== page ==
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An EMS story: free rides, low rates and labor shortages

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(The Center Square) — Pennsylvania’s emergency medical services face two problems statewide: a personnel storage and shrinking funding.

And while finding EMS workers and firefighters isn’t a new problem, it’s long been a significant one.

“It’s a dire situation,” Rep. Martin Causer, R-Bradford, said. “It’s a crisis situation and the system is very fragile. While I think the public is starting to understand more, I don’t think they fully grasp the situation.”

Causer held an EMS task force meeting in McKean County on Thursday to collaborate with local leaders and officials on the troubles they face.

State law requires local governments to provide emergency services, but Causer noted some township supervisors and county commissioners might not realize the full extent of their responsibility.

“The future is going to be engagement with these local officials,” he said. “Some of them planning for that provision but not providing financial support. Others are providing significant financial support 11m

Though local governments must provide emergency services and respond to every request for an ambulance — be it a life-threatening car crash or a mildly irritating fingernail — insurers are not legally required to pay for those services.

EMS workers quickly discover that getting paid for their services is not a quick or easy process.

“Insurance won’t pay unless the bone’s sticking out,” said Nathan Burgett, director of operations for the McKean County Department of Emergency Services.

Many ambulance trips don’t get billed, other EMS officials noted. When they do get paid, the revenue can often be below the cost of supplying the service in the first place.

In some cases, municipalities free-ride on others.

EMS officials raised concerns about free-riding at a Senate Health and Human Services Committee hearing in June, as The Center Square previously reported. The state’s EMS bureau obligates local EMS services to respond to calls “regardless of location,” Altoona Mobile Emergency Department EMS Chief Gary Watters said.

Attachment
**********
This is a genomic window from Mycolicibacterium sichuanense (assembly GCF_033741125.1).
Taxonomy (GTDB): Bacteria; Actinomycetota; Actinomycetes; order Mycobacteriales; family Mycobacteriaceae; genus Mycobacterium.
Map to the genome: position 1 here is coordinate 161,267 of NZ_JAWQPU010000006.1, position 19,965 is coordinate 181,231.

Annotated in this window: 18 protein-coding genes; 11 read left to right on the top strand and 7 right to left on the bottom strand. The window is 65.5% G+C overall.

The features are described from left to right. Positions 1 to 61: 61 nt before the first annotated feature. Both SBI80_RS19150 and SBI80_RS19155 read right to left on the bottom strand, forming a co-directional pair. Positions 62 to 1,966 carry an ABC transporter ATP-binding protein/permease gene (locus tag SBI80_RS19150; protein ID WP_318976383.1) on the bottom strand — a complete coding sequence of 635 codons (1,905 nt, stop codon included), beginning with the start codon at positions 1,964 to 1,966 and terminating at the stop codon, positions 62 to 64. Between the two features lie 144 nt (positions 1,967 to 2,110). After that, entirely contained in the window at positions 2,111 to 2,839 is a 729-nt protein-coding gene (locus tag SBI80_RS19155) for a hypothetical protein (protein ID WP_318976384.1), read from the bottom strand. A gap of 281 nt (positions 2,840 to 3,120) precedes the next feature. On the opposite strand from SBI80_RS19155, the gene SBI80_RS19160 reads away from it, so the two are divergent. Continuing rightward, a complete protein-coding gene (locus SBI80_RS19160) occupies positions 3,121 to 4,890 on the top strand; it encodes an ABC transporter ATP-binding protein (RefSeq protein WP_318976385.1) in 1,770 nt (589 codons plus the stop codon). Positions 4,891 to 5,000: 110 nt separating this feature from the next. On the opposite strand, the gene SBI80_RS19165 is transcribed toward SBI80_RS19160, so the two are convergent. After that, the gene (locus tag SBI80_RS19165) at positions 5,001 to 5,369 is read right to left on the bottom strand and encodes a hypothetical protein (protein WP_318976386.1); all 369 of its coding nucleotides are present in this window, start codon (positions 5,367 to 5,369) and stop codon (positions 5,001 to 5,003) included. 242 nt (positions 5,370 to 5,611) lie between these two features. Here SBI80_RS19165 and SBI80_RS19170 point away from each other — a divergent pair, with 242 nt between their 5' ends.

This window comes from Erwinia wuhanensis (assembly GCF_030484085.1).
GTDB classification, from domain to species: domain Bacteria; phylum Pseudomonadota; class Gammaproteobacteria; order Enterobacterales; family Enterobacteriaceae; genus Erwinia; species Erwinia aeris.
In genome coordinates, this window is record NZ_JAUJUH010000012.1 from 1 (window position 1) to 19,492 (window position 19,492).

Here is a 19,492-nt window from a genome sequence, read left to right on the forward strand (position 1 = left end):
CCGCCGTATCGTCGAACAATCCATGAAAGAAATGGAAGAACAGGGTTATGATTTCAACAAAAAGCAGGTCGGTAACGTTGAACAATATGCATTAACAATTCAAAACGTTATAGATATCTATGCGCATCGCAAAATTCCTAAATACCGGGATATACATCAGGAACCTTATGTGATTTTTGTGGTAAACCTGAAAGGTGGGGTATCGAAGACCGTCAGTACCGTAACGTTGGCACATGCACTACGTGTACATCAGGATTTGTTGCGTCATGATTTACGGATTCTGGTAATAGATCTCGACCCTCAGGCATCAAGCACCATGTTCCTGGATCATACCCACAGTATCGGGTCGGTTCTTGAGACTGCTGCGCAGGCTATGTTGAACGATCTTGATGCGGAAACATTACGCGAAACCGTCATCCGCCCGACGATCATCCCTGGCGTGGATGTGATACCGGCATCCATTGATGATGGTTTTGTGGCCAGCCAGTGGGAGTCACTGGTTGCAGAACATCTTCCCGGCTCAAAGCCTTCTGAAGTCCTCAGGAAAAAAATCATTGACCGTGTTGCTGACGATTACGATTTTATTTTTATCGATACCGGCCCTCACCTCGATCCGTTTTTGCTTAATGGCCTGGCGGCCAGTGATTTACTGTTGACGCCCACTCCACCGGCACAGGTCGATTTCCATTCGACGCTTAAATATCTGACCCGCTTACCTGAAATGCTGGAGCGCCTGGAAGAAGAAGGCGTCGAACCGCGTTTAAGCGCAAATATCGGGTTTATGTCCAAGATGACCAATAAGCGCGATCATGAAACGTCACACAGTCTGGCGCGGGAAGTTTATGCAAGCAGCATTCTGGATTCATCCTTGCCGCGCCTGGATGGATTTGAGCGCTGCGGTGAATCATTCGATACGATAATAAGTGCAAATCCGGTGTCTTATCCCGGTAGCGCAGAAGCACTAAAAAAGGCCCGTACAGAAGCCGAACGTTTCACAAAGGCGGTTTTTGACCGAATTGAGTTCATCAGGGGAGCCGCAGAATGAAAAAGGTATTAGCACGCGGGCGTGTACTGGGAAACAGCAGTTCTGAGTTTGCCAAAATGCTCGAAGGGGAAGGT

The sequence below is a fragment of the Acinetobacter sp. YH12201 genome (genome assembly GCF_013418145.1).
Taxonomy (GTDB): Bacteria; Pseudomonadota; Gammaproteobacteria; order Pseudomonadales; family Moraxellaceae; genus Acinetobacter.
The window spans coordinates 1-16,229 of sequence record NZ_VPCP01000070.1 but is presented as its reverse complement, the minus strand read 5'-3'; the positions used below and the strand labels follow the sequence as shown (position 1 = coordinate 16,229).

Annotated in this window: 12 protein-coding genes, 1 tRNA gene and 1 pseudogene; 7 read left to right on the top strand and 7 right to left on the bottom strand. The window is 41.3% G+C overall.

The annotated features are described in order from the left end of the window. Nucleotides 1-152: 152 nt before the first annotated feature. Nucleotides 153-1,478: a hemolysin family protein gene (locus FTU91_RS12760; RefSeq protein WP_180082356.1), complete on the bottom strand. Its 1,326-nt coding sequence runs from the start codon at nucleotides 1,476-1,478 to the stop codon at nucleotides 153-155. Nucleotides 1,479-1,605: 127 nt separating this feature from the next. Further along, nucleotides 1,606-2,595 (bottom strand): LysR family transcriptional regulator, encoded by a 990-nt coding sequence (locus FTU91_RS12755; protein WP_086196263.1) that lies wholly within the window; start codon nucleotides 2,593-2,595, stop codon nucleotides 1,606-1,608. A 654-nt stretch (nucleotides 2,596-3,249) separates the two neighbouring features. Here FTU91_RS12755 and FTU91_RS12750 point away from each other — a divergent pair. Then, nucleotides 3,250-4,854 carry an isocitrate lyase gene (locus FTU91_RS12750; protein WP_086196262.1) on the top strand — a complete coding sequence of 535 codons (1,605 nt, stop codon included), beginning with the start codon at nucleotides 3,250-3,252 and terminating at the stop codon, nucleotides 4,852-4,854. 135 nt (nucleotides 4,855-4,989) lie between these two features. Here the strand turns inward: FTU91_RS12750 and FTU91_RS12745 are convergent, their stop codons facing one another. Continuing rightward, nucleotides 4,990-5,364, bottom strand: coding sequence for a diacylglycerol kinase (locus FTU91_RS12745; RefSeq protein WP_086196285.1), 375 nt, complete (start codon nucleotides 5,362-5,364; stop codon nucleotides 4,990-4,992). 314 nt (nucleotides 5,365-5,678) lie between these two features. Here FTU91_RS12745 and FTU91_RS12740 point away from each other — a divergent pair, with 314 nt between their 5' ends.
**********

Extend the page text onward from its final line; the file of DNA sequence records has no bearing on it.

“The unintended consequence of this interpretation is that it is causing agencies to respond farther from their districts which deprives their own services of resources,” he said.

Causer heard similar complaints of townships refusing to fund the services they use.

To stabilize financial support, some areas have turned to EMS authorities, where municipalities band together to share resources.

In February, eight localities in Lancaster County established an authority. Forest County, one of the most rural areas of Pennsylvania, used an EMS authority to bring back ambulance services to the county’s eastern half — something missing since 2018. Service consolidation has been more common in western Pennsylvania to deal with budgetary squeezes, and it’s not uncommon for ambulance services to ask townships to assess an EMS tax to cover costs.

The authority model is a voluntary approach; municipalities vote to opt in or deny to join one, and their structure varies depending on the needs of an area.

“County and municipal authorities — that model seems to be working in some parts of the state,” Causer said.

Officials also noted some possible solutions, including a fee attached to driver’s license renewals that would support EMS services, or adding a fee to traffic citations. The General Assembly is also considering raising Medicaid reimbursement rates.

To establish financial stability and recruit more workers, lawmakers don’t have one bill in their pocket to move on from the past when a fire department could “BBQ their way to a new fire truck.”

“At the state level, we’re looking for every avenue that we can,” Causer said.

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